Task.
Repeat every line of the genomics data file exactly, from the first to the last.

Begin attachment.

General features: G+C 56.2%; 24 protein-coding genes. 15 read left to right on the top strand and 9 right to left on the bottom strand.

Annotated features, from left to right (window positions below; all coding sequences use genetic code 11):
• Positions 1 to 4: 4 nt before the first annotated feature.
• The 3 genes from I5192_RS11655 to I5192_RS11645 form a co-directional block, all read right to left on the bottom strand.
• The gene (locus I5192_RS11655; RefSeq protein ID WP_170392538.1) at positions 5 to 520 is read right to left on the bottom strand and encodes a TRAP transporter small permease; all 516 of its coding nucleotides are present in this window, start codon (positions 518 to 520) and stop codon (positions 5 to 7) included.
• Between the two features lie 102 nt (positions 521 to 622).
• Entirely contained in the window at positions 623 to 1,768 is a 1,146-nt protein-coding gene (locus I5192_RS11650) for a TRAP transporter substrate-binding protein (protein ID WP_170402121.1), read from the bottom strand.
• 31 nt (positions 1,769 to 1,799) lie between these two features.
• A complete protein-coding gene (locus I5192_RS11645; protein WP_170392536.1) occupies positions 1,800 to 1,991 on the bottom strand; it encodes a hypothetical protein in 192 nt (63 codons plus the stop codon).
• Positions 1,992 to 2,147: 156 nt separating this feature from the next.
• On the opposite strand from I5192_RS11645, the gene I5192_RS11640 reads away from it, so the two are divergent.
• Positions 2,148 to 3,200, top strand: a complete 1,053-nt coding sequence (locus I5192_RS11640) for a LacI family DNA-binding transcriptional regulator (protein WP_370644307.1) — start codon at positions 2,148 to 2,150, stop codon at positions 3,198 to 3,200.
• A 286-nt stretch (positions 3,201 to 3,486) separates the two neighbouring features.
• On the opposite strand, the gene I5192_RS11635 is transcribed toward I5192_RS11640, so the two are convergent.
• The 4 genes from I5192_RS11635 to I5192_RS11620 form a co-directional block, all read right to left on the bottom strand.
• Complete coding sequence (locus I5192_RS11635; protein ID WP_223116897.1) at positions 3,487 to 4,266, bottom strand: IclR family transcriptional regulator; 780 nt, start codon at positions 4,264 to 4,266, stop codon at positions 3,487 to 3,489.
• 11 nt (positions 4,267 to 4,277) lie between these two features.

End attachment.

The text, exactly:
General features: G+C 56.2%; 24 protein-coding genes. 15 read left to right on the top strand and 9 right to left on the bottom strand.

Annotated features, from left to right (window positions below; all coding sequences use genetic code 11):
• Positions 1 to 4: 4 nt before the first annotated feature.
• The 3 genes from I5192_RS11655 to I5192_RS11645 form a co-directional block, all read right to left on the bottom strand.
• The gene (locus I5192_RS11655; RefSeq protein ID WP_170392538.1) at positions 5 to 520 is read right to left on the bottom strand and encodes a TRAP transporter small permease; all 516 of its coding nucleotides are present in this window, start codon (positions 518 to 520) and stop codon (positions 5 to 7) included.
• Between the two features lie 102 nt (positions 521 to 622).
• Entirely contained in the window at positions 623 to 1,768 is a 1,146-nt protein-coding gene (locus I5192_RS11650) for a TRAP transporter substrate-binding protein (protein ID WP_170402121.1), read from the bottom strand.
• 31 nt (positions 1,769 to 1,799) lie between these two features.
• A complete protein-coding gene (locus I5192_RS11645; protein WP_170392536.1) occupies positions 1,800 to 1,991 on the bottom strand; it encodes a hypothetical protein in 192 nt (63 codons plus the stop codon).
• Positions 1,992 to 2,147: 156 nt separating this feature from the next.
• On the opposite strand from I5192_RS11645, the gene I5192_RS11640 reads away from it, so the two are divergent.
• Positions 2,148 to 3,200, top strand: a complete 1,053-nt coding sequence (locus I5192_RS11640) for a LacI family DNA-binding transcriptional regulator (protein WP_370644307.1) — start codon at positions 2,148 to 2,150, stop codon at positions 3,198 to 3,200.
• A 286-nt stretch (positions 3,201 to 3,486) separates the two neighbouring features.
• On the opposite strand, the gene I5192_RS11635 is transcribed toward I5192_RS11640, so the two are convergent.
• The 4 genes from I5192_RS11635 to I5192_RS11620 form a co-directional block, all read right to left on the bottom strand.
• Complete coding sequence (locus I5192_RS11635; protein ID WP_223116897.1) at positions 3,487 to 4,266, bottom strand: IclR family transcriptional regulator; 780 nt, start codon at positions 4,264 to 4,266, stop codon at positions 3,487 to 3,489.
• 11 nt (positions 4,267 to 4,277) lie between these two features.